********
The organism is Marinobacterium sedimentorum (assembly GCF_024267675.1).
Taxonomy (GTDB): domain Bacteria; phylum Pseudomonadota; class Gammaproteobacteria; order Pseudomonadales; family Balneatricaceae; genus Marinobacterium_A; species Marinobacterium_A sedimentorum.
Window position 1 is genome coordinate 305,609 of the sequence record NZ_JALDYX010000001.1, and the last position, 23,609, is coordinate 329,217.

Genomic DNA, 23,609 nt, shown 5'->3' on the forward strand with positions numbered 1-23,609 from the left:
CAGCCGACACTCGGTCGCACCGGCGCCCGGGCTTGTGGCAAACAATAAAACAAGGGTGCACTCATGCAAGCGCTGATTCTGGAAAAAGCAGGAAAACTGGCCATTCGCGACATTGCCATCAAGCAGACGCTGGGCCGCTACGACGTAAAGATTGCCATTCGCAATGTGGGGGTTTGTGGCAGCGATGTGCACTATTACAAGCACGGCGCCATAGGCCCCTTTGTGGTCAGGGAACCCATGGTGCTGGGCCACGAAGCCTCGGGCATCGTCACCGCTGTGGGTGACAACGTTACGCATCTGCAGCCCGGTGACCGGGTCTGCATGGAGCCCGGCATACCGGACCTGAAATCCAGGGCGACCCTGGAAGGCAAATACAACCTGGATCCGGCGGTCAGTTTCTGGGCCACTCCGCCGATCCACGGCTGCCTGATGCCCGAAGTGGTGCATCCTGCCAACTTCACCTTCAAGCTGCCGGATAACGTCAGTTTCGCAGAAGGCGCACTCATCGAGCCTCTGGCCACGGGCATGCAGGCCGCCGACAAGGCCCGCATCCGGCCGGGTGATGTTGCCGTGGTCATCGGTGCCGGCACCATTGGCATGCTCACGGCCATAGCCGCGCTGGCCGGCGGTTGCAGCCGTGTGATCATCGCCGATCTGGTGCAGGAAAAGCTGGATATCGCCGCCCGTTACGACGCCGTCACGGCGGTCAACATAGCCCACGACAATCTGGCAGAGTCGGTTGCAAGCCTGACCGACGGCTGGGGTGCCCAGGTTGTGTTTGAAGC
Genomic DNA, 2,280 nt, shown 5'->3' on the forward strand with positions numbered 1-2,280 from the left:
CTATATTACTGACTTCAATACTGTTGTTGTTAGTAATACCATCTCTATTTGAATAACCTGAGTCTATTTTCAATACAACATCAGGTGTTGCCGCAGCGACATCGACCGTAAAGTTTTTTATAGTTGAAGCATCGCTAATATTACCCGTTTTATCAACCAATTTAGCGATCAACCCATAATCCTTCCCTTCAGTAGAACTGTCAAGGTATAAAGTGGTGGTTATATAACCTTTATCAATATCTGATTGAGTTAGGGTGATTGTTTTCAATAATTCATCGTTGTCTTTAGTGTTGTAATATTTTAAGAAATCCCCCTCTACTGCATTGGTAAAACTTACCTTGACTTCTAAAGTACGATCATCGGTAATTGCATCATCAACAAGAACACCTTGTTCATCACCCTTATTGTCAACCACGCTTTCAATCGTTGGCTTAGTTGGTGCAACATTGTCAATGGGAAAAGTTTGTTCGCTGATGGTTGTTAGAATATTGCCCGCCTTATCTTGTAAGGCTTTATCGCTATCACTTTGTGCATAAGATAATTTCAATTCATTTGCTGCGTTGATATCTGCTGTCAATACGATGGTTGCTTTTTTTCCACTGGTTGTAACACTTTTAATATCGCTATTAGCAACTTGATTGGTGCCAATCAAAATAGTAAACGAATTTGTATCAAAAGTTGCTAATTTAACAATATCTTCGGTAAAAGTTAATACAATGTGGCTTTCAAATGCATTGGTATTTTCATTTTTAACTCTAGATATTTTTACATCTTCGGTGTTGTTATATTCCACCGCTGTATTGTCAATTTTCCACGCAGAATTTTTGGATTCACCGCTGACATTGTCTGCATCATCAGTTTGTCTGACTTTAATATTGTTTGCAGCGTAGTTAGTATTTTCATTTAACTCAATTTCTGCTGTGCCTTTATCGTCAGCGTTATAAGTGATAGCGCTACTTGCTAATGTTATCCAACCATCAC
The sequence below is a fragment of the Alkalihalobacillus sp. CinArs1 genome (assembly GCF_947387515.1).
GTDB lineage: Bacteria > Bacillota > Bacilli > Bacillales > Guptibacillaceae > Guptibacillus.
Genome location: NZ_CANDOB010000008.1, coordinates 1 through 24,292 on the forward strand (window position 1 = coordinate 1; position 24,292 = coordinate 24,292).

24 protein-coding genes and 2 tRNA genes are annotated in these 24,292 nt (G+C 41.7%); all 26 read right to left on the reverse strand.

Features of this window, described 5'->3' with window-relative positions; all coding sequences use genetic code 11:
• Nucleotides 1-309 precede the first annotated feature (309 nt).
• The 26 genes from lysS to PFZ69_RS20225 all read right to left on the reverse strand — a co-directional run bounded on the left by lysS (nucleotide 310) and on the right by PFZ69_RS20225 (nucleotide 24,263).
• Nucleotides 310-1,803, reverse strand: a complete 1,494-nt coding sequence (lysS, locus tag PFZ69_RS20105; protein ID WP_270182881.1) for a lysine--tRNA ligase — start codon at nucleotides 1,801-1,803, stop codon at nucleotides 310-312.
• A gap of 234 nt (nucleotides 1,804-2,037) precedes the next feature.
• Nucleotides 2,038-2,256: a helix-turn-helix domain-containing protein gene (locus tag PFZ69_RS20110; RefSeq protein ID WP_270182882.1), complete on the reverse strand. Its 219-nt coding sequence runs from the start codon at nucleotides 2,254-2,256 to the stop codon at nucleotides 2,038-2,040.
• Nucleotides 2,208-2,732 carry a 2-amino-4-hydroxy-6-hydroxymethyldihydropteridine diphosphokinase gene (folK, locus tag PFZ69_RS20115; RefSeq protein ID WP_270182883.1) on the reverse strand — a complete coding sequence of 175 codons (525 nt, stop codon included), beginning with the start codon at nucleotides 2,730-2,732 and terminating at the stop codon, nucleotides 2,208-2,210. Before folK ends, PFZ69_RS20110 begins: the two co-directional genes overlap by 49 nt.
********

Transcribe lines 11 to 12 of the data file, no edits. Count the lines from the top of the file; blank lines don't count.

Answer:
24 protein-coding genes and 2 tRNA genes are annotated in these 24,292 nt (G+C 41.7%); all 26 read right to left on the reverse strand.

Features of this window, described 5'->3' with window-relative positions; all coding sequences use genetic code 11: